When all three major salmon farms in Maine shut down over a decade ago, Cooke bought them and leased more farm sites off the Maine coast north and east (or Down East) of Bar Harbor. Cooke was just ramping up their Maine business at the same time the Endangered Species wild Atlantic salmon recovery plan was gaining momentum. Since the beginning of their move to Maine, they have worked hand in hand with wild salmon recovery efforts in the state, sharing expertise and technology.

“The Maine brand brings a premium price,” said Halse. “People like the idea of Maine fish.”

There is more to it than that.

Maine “ocean-raised” salmon are highly regulated, in part because of the Endangered designation of the wild fish. Like livestock, the fish are vaccinated, but widespread use of antibiotics, pesticides, growth enhancers and other chemical treatments for the fish is illegal in Maine. The fish are tested by the Federal Drug Administration for chemical residue and contaminants, according to Maine Sea Grant at the University of Maine.

To date, none have been found.

Elsewhere in the world, Cooke can use several chemical methods to treat sea lice, a major pest in salmon farms.

Not in Maine. Here, there are only two options: an addition to the fish food and treating the fish with a hydrogen peroxide solution “bath,” wherein the fish are pumped aboard, doused, then pumped back out into their ocean pen.

As of this year, Cooke has a third option available. They just started using a new water-only method in Canada that they developed and patented.

It sounds like a spa. The salmon are pumped aboard for a warm water bath that knocks off the lice. The lice are disposed of ashore and the cleanly bathed salmon are released back to their coldwater pen.

As to genetically modified fish?

“We don’t grow, ship, catch or sell them anywhere in the world and have no intention of doing so,” said Halse.

Put it all together and it appears that Cooke gets a premium price for the Maine brand because of the Endangered Species Act. The only farmed Atlantic salmon in the world that is certified as sustainable by Seafood Watch is Maine ocean-raised.

The fish counter man hands me my wrapped Maine Atlantic salmon and looks past to the woman standing behind me.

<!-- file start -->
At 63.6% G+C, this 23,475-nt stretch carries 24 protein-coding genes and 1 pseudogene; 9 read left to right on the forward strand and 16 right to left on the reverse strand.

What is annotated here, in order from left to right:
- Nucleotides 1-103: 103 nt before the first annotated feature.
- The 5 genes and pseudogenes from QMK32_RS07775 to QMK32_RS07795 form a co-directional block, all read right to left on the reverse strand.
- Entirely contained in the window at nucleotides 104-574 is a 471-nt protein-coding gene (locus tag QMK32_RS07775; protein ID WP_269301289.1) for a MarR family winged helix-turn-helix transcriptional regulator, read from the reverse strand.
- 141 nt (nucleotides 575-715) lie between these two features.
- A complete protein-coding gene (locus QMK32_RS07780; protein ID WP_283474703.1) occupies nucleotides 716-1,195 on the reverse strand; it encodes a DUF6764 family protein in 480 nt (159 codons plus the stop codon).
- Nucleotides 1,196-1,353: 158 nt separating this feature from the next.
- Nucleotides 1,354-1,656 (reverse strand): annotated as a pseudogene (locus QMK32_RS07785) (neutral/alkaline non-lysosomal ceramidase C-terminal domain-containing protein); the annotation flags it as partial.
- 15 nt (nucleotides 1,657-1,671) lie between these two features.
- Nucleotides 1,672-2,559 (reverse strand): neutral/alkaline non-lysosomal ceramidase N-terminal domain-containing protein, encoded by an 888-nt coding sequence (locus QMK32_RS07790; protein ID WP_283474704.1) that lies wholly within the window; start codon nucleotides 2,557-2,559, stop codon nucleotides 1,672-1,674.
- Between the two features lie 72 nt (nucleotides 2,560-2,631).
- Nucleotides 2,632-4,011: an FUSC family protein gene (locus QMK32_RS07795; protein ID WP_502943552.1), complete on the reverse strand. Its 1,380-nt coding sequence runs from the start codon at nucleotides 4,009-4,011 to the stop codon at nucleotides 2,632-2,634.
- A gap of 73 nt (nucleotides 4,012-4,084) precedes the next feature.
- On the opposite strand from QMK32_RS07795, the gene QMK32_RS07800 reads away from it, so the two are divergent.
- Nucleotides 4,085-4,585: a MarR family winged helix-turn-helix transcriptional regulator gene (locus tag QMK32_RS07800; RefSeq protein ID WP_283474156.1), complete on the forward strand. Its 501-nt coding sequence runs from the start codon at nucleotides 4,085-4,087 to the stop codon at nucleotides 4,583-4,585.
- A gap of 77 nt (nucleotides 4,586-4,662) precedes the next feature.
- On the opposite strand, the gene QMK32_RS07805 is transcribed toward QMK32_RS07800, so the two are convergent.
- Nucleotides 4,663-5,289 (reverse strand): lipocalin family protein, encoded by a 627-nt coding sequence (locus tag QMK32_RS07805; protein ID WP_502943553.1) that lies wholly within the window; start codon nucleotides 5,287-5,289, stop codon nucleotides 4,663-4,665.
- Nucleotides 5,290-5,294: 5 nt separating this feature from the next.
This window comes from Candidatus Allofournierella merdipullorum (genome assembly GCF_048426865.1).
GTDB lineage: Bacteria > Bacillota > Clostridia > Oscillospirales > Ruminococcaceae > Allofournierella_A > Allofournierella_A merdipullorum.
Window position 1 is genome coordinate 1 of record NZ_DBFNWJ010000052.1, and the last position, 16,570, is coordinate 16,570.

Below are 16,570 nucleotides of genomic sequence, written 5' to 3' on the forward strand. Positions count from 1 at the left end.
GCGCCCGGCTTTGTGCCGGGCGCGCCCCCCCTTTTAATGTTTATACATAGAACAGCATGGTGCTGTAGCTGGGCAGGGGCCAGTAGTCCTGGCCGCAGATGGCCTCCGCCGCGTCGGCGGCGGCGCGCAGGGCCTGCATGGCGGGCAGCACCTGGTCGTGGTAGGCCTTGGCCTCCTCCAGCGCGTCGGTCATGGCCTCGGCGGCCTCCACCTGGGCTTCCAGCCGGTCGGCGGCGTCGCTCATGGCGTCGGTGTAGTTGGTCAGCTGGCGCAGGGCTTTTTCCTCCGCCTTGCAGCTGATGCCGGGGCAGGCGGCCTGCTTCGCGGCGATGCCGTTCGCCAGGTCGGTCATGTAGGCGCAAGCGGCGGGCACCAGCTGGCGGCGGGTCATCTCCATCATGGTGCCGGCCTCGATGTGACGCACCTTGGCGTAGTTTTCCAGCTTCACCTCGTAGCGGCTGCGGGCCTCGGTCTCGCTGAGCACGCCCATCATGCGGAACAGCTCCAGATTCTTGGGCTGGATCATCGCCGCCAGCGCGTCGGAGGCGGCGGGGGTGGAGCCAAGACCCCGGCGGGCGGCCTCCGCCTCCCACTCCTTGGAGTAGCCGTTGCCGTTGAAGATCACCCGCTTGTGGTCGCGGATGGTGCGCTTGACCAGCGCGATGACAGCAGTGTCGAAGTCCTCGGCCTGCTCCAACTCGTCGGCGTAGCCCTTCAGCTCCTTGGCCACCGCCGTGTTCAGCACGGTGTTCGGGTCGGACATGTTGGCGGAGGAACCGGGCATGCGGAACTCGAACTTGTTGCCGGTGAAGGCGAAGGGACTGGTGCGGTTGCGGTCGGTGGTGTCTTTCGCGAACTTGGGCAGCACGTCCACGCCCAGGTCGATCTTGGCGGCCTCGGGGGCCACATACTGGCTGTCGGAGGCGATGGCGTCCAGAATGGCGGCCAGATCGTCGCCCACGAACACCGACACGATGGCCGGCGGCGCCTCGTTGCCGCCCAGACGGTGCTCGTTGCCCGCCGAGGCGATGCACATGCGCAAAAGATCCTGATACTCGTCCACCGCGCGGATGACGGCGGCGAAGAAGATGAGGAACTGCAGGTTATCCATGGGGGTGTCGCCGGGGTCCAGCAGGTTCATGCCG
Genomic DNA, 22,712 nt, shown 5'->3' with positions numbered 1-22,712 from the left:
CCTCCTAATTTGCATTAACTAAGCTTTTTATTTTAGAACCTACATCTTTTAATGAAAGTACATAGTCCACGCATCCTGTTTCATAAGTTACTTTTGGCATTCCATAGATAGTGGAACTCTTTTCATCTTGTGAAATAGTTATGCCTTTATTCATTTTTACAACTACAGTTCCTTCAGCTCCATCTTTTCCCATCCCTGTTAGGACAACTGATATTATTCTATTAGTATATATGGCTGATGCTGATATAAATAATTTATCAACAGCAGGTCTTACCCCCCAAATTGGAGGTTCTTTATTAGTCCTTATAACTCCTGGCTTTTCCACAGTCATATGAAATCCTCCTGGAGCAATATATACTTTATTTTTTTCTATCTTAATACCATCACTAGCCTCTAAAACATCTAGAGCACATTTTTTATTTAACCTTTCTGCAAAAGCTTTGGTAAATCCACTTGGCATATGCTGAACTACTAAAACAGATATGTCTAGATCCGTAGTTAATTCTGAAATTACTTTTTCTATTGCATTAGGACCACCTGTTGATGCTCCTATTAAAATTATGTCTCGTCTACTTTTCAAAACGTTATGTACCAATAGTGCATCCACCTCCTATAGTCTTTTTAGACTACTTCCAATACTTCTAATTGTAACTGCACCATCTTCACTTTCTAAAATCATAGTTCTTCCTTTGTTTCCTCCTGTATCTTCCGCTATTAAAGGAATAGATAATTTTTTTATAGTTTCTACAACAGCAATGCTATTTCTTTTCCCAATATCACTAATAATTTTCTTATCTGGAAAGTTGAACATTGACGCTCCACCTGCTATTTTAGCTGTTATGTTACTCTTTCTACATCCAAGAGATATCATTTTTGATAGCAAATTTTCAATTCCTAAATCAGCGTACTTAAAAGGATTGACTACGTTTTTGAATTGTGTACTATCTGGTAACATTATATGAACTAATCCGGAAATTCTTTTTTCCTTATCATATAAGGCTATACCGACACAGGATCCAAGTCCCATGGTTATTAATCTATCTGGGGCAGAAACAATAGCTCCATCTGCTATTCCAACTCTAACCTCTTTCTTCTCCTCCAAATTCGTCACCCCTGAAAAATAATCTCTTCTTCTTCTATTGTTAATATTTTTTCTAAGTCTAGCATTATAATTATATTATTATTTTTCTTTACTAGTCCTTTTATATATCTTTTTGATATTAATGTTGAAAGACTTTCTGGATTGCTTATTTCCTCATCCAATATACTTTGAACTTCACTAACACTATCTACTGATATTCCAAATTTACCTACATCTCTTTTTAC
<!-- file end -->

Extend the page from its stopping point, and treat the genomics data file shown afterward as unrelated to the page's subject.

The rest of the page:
I wasn’t finished. If I was going to have to buy fish, I might as well cook them both at the same time and compare.

“I’d like to get some Canadian Atlantic salmon, too,” I said.

In Canada, there are more chemical options to control sea lice. The fish was slightly pinker, too. Some feeds contain a pigment to mimic the effect of pink krill — a favorite wild salmon food that results in the deep red flesh of wild salmon.

The problem of sustainability is not just derived from potential diseases that farmed fish can introduce, or impacts from how those problems are treated. It also focuses on feed. When wild fish are used to make food pellets for salmon, that can have a negative impact on the marine environment, too.

It’s all a lot to digest before you even take a bite of dinner or, frankly, make it over to the produce section to buy some lemons.

As he is wrapping my Canadian $10.99-a-pound salmon, I briefly consider the wild Pacific Sockeye salmon. It arrived frozen, was defrosted, and now is resting on ice. It looks exhausted.

Many people think buying wild is the best choice, but about a third of wild fish species are over-fished and almost half of wild fish are being caught to capacity. That’s not sustainable, according to Seafood Watch.

Only two wild salmon are a sure bet for sustainability, according to Seafood Watch: wild salmon from Alaska and from New Zealand. In terms of nutrition, it doesn’t appear to matter if the wild salmon is frozen, canned, or fresh. Given the lackluster appearance of the Sockeye on ice, I would opt for canned or frozen.

When it comes to fresh, Cobscook Bay is a lot closer than New Zealand or Alaska. Cooke Aquaculture processes fresh salmon in Machiasport that is distributed directly to some retailers in the state. The Maine ocean-raised that had just been handed to me arrived in the fish case a few hours earlier.

Cooke also has an economic impact here at home. Cooke has 240 employees in Maine and contributes about $55 million to the state economy. If the fish lice problem is sorted out by using the spa barge, they could double production, according to Halse.